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Product Roadmap, a strategic or tactical tool?

Any plan is a hypothesis that needs to be proven right or wrong.

If you work with a product, you probably heard the roadmap and even more asked you for the product roadmap. If you never built one before, it could be daunting. It’s hard enough to figure out what to make right now, let alone a few weeks, months, or even quarters into the future. Still, rest assured that it is not an impossible mission.

In this article, I’ll guide you on how to build a product roadmap for your organization. One that will help you say no to requests that don’t fit and help your organization keep track of its business objectives and product strategy. And one that your product stakeholders can follow, support, and feel ownership of because they helped create it and keep it in course. I’ll walk you through the steps of developing a roadmap, from identifying your stakeholders, creating milestones, scheduling them to build alignment, and evangelizing your roadmap.

I will take you from inception to implementation with down-to-earth insights based on real-world experience. Be ready to work hard and hardworking, so are you ready? Let’s get started.

It would help if you were wondering why you need a product roadmap. How can you create a plan in such a dynamic market environment? And even worse, if you work on an agile product development team. After all, you plan one sprint at a time, so what’s the point of making a long-range plan, right?

I learned that product roadmaps are essential to the success of any organization. Suppose built correctly on top of a strategic plan that makes sense to most organizations. We need to understand why thinking beyond the product development team to help and be helped by other areas of the business. After all, we grow together.

Let’s start with the basics.

First and foremost, what’s a long-term vision for a product? In tech, a long-term vision of a product is around 8–12 months, and a short-term picture is approximately 3–4 months. A product roadmap is nothing more than a plan. And have in mind that all plans have something in common:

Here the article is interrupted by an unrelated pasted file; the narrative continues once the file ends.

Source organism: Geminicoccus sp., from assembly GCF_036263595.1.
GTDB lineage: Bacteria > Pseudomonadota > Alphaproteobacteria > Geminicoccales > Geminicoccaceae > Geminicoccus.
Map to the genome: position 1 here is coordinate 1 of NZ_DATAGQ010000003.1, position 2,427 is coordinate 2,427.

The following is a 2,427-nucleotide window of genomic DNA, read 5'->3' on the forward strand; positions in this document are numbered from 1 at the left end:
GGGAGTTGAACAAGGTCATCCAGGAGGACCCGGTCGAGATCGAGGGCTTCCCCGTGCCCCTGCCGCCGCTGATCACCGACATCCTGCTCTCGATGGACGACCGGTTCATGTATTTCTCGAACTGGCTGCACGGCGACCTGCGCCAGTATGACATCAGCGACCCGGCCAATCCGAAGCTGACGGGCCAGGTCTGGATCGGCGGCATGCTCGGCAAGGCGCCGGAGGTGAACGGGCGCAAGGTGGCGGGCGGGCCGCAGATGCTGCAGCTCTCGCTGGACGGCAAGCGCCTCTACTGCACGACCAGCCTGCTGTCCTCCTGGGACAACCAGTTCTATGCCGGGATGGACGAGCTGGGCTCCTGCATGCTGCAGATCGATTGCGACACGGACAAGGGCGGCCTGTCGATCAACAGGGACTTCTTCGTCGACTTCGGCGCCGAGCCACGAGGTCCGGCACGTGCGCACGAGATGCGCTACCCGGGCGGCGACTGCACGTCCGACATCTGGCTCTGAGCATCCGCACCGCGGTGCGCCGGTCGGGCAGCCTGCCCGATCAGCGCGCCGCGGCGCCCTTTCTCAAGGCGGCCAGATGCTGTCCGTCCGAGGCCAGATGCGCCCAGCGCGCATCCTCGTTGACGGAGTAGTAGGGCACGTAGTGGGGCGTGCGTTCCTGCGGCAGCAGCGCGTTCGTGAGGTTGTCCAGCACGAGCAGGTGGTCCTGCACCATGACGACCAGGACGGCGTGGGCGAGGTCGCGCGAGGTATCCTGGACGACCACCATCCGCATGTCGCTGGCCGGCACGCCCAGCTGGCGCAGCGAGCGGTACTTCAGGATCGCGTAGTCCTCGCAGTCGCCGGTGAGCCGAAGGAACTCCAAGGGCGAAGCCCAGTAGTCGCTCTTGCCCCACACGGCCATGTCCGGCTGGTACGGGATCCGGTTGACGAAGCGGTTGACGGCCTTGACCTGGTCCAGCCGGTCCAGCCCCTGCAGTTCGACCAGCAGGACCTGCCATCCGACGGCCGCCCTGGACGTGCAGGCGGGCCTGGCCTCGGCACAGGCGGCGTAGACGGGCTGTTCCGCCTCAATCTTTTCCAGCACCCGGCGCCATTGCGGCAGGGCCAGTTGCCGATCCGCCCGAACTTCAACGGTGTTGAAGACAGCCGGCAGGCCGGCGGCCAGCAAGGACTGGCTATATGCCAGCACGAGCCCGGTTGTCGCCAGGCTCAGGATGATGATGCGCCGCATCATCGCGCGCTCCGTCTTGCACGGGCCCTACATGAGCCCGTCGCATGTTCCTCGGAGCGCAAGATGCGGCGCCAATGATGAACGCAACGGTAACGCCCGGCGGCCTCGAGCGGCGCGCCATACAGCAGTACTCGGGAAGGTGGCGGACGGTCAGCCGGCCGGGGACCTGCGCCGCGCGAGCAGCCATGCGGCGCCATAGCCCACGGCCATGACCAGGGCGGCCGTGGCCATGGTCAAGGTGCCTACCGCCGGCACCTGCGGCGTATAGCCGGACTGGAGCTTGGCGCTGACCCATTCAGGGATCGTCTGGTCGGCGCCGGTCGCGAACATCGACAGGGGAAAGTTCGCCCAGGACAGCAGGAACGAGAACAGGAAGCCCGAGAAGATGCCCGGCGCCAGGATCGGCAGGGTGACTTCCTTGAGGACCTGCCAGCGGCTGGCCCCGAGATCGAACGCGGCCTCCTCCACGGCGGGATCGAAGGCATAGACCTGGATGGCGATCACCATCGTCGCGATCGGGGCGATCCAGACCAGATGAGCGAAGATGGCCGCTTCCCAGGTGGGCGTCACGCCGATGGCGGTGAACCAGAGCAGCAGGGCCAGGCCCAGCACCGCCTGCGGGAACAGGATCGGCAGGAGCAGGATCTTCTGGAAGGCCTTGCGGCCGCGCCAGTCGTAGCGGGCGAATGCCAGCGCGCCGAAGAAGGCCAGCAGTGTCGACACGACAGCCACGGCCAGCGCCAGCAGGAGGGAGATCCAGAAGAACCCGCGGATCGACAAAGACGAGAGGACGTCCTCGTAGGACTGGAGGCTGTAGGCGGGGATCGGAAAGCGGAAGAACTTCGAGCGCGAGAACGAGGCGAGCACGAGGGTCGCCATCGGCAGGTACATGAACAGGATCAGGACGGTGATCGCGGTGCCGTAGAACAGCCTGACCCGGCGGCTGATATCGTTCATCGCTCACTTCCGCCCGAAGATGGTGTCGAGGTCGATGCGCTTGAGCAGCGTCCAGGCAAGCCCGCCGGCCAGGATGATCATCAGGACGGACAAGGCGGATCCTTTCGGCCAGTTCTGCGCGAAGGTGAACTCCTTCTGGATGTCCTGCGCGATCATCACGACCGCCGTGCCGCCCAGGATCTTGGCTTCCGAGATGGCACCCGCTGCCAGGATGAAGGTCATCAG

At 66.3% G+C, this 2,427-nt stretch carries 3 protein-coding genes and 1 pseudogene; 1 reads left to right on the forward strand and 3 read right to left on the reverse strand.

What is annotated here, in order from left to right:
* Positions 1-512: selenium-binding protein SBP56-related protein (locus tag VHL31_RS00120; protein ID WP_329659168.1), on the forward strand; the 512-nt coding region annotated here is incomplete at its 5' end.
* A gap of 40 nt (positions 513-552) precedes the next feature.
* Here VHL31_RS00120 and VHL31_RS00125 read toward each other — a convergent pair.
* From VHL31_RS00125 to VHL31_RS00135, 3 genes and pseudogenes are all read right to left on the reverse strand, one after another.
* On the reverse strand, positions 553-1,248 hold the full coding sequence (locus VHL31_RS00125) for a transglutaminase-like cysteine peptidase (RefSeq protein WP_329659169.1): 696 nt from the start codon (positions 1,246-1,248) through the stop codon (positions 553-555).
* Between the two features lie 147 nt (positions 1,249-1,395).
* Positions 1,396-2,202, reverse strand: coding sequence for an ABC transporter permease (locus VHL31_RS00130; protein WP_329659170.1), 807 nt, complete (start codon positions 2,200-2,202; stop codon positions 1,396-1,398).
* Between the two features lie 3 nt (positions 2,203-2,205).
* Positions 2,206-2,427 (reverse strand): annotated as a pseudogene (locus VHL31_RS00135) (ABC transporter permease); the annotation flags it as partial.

“Any plan is a hypothesis that needs to be proven right or wrong.”

A product development plan provides all the involved parties with information about what will come up next to build their planning. Before I describe exactly what a roadmap looks like and how to create one, let’s talk about the value a well-prepared roadmap will bring to you as a PM and your company.

The product roadmap allows the different stakeholders of your product to plan and coordinate their future activities around you. What is the most desirable thing for managers in general? In just one word?

Everyone loves predictability.

A product roadmap provides a sense of control of predictability to the product development process and all the parts involved in it. But remember, predictability does not mean rigid. A product roadmap is a live constant planning process/document.

Let’s look at some typical product stakeholders inside and outside your organization who will be impacted by product development and who have also impacted you. We will work with the basic premise of how the product roadmap can help them to become more effective.

Customers: If you serve large enterprises, they often request your product roadmap; why? To help them make the decision to bet or not on your product, especially if the industry is new and changing quickly.

Customer-facing members ( Sales, marketing, and customer support teams): They will rely on a product roadmap to develop their materials, such as sales script, FAQ, documentation, and training, all of which require some lead time.

Investors, boards, or executive sponsors: Whom can use a product roadmap to pitch outside, estimate potential future revenues and costs, and make decisions on resources, financial investments, and a hiring plan.

Engineers and designers: They can use the roadmap to create higher-quality designs for your product, better developers’ team, and the appropriate infrastructure for the new releases. For example, a design can become piecemeal and create unforeseen problems without a longer-term plan in place.